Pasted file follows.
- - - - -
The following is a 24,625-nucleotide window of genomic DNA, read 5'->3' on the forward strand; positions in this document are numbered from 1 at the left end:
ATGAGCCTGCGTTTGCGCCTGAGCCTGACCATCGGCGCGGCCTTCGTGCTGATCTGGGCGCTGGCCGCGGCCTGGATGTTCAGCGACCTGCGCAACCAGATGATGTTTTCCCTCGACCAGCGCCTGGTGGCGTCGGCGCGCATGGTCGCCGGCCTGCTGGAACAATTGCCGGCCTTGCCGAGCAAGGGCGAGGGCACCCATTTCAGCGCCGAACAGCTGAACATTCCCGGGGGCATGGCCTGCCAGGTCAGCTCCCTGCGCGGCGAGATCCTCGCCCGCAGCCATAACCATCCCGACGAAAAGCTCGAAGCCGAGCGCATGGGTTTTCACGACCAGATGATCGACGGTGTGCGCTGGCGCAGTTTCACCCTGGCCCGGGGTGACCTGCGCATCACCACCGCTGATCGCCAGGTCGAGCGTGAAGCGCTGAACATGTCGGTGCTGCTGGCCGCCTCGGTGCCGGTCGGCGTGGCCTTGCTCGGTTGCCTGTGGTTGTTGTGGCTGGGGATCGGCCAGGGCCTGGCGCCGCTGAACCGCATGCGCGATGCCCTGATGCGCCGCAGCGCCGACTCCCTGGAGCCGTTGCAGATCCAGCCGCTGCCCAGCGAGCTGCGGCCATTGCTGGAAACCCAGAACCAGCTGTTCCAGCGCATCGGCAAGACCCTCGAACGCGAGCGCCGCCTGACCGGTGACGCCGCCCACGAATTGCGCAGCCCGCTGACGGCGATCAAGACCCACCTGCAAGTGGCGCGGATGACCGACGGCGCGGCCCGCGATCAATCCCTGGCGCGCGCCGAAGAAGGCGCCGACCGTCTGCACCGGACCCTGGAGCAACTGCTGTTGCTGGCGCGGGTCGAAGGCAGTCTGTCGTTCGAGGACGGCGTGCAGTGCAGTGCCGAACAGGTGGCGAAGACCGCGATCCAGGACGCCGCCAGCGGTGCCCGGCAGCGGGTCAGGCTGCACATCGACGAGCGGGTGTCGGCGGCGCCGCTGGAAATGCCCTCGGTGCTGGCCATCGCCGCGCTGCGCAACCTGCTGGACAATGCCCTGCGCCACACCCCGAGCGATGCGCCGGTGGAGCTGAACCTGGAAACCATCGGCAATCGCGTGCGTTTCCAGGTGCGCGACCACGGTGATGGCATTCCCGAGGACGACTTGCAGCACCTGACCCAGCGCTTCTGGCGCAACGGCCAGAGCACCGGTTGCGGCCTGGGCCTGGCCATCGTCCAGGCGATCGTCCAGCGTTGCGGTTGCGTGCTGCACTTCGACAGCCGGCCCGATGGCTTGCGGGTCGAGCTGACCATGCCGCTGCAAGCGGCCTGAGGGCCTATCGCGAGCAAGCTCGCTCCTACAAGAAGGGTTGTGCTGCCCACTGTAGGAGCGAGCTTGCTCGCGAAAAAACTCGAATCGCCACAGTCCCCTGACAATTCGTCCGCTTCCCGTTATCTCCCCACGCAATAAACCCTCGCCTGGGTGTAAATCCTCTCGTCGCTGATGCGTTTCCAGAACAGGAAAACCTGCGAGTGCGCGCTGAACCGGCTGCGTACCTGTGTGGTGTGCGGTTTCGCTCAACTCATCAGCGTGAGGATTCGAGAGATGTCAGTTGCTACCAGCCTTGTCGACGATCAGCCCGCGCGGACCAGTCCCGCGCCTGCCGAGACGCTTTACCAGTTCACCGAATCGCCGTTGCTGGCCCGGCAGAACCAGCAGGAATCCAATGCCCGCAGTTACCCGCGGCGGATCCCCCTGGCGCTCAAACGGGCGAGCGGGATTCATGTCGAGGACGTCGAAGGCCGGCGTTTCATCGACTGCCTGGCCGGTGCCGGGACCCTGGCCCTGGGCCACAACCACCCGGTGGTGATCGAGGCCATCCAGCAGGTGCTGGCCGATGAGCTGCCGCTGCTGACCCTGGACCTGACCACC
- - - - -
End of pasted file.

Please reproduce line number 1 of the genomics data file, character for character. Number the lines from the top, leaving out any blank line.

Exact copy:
The following is a 24,625-nucleotide window of genomic DNA, read 5'->3' on the forward strand; positions in this document are numbered from 1 at the left end: